Years ago I worked in a big chain retail store, we got a call from some company offering to list us in some fantastic special business directory phone book. An employee gave them the typical thanks but no thanks, then weeks later, we got the phone book in the mail anyway, with a bill for a couple hundred dollars. When the manager called to dispute it, they immediately played a recording of the employee saying “yes” to their offer. The store ended up just paying the bill, but the employee swore he never agreed to that. We figured they must have recorded him saying yes to something else, it seemed pretty sketchy they were instantly ready to “prove” we agreed with a recording. I think a scam like this isn’t intended to hold up in court, but instead get big companies to just pay and forget it. If the store fought the charge I bet they wouldn’t have pursued us further.

Same story, about twenty years ago, at the restaurant I managed. I was the one they happened to talk to, I told them I wasn’t interested, then got a bill anyway. The owner disputed it with them, and they played a recording of me saying “yes.” In the end he told them he wasn’t falling for their scam, and asked them what they were going to do about it. And that was the end of it.

I usually try to dick with scam callers at least a bit. My standard response is to act confused, say something confusing, and ask for more information - so in the case of this example, it would have been “Which washing machine? I have many washing machines. There are over 1000 washing machines in this room alone. Which one?”

To the OP: Hang up immediately, and then report to the police and/ or to the company in whose name the product is being sold.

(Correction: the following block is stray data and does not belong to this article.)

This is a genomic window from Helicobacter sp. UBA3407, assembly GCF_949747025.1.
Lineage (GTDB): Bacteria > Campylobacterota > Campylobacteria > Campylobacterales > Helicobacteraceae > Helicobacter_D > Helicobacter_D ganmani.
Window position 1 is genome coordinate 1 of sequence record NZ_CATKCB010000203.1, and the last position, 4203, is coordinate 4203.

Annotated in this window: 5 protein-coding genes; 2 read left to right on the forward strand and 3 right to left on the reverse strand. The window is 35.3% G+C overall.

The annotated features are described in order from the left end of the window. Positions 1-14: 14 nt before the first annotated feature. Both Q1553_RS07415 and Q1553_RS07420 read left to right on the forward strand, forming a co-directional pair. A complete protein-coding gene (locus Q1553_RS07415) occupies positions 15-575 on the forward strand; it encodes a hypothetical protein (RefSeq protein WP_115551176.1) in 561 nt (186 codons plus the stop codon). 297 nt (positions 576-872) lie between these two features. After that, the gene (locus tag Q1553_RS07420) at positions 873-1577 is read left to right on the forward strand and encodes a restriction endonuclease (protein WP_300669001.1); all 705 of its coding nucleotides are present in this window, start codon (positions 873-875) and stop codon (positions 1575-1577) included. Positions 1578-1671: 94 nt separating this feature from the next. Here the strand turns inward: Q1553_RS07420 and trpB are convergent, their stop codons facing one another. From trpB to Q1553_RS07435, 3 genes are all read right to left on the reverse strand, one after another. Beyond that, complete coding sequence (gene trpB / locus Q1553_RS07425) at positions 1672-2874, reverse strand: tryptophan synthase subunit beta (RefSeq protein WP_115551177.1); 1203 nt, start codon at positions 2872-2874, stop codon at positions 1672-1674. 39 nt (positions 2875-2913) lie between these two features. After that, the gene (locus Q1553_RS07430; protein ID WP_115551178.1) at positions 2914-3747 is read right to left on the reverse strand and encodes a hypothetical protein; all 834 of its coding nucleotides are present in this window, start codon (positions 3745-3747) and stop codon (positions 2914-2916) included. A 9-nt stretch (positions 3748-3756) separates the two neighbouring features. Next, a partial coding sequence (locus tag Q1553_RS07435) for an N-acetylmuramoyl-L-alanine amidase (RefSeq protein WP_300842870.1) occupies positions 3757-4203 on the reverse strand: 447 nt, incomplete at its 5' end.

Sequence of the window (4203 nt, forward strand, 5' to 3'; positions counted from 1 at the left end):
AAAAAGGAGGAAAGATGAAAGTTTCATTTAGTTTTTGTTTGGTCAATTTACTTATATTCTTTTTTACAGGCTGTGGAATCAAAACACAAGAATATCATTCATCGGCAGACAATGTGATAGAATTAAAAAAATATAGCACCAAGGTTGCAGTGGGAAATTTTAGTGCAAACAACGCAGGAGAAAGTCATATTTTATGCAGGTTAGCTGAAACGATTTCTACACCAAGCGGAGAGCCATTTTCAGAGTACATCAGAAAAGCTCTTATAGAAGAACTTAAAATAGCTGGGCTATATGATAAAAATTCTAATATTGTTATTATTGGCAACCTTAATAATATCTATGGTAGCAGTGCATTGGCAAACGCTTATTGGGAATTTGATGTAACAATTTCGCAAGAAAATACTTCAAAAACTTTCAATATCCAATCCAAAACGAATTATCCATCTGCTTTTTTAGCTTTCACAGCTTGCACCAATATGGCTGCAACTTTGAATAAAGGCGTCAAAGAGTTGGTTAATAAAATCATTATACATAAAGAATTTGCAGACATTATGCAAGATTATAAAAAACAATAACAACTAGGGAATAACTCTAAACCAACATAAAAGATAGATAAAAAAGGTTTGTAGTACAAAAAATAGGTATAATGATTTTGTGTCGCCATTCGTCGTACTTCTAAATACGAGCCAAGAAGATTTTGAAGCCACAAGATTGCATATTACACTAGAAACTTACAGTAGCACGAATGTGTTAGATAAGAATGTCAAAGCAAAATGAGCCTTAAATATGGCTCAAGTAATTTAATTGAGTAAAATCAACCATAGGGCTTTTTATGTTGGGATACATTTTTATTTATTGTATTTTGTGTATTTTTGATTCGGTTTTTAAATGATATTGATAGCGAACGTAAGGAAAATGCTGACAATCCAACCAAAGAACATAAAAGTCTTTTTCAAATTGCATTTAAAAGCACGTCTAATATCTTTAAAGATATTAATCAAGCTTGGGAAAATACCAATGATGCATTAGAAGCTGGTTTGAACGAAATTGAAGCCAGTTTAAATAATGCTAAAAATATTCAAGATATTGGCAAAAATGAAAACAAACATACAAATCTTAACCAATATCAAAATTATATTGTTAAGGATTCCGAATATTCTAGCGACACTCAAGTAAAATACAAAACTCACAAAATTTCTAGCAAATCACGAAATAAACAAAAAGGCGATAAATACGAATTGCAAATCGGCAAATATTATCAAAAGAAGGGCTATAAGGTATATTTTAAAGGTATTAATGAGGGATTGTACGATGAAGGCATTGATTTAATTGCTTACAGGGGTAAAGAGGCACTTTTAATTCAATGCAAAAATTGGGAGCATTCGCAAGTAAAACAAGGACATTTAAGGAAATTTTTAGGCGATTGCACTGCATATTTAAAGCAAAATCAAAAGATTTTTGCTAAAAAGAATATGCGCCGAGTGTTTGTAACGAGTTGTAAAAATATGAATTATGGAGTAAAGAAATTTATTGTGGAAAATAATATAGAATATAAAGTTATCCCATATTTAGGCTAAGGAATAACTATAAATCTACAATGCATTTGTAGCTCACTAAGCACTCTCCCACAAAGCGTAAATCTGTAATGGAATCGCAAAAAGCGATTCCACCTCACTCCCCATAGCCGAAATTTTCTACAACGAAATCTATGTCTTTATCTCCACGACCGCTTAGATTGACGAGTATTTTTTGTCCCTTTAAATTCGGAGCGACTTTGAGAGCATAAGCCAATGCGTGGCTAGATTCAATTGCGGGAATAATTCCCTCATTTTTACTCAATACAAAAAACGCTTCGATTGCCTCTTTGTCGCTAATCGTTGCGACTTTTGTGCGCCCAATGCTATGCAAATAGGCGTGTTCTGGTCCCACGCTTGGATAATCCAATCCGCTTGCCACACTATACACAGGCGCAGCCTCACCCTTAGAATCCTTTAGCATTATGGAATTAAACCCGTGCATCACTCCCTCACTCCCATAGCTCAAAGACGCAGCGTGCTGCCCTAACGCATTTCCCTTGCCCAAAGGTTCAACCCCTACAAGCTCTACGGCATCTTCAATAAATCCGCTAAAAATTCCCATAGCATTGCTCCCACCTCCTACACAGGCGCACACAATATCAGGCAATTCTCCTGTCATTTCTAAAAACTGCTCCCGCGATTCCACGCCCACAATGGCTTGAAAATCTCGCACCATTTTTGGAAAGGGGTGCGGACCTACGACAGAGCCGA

Who in the police, though?

Since the OP is in the UK, if s/he wants to report this, they should use the centralised Action Fraud service, which is the national fraud prevention service for this sort of thing. I can’t work out how to do fancy-pants URL embedding in Tapatalk, so here you go:


I personally wouldn’t bother though.

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In the US, there is a Do Not Call registry you can report the number to.

I’ve been getting a bunch of calls about some “vacation reward”. Usually I just hang up, but the other day I had an idea. I thought that maybe if I stay on as long as I can without buying anything, their call center metrics would register my number as an expensive waste of time. So once I reached a human, I just tried to keep her on the phone as long as possible with stuff like:

Q: What’s the weather like there?
A: Not bad…about 80% and slightly humid. Partially cloudy with a 0% chance of precipitation. The wind is blowing from the NE at about 5 knots…

Q: Have you ever been to Florida?
A: No where’s that?
Q: You don’t know where Florida is?
A: No. I’m not from this country and geography isn’t my strong suit.
Q: Well you speak English very well.
A: Thanks. I studied English at Miami.
Q: Miami is in Florida.
A: I went to University of Miami in Ohio. Is that near Florida?

Q: You won free tickets to Disney World…
A: What is that?
Q: You don’t know Disney World? The Magic Kingdom?
A: No, is it some kind or theme park or small country ruled by a monarch or something?
Q: Yes, it’s a theme park in Florida
A: Do they allow both good and evil “magic”?
Q: Um…I think it’s all good?
A: …because we have these twin daughters and…you know…one twin is always the evil one and I want her to have a good time too.
Q: Thank you. Goodbye.

I used to just hang up. Then the combination of increased spam/scam calls, caller ID spoofing and buying an Apple watch caused me to send the calls right to voice mail. I bought the watch about a year ago, and immediately began the practice using it to decline any call from a number that is not in my contact list. I have had no adverse results from not answering the phone, and I don’t have to get my phone out to do it.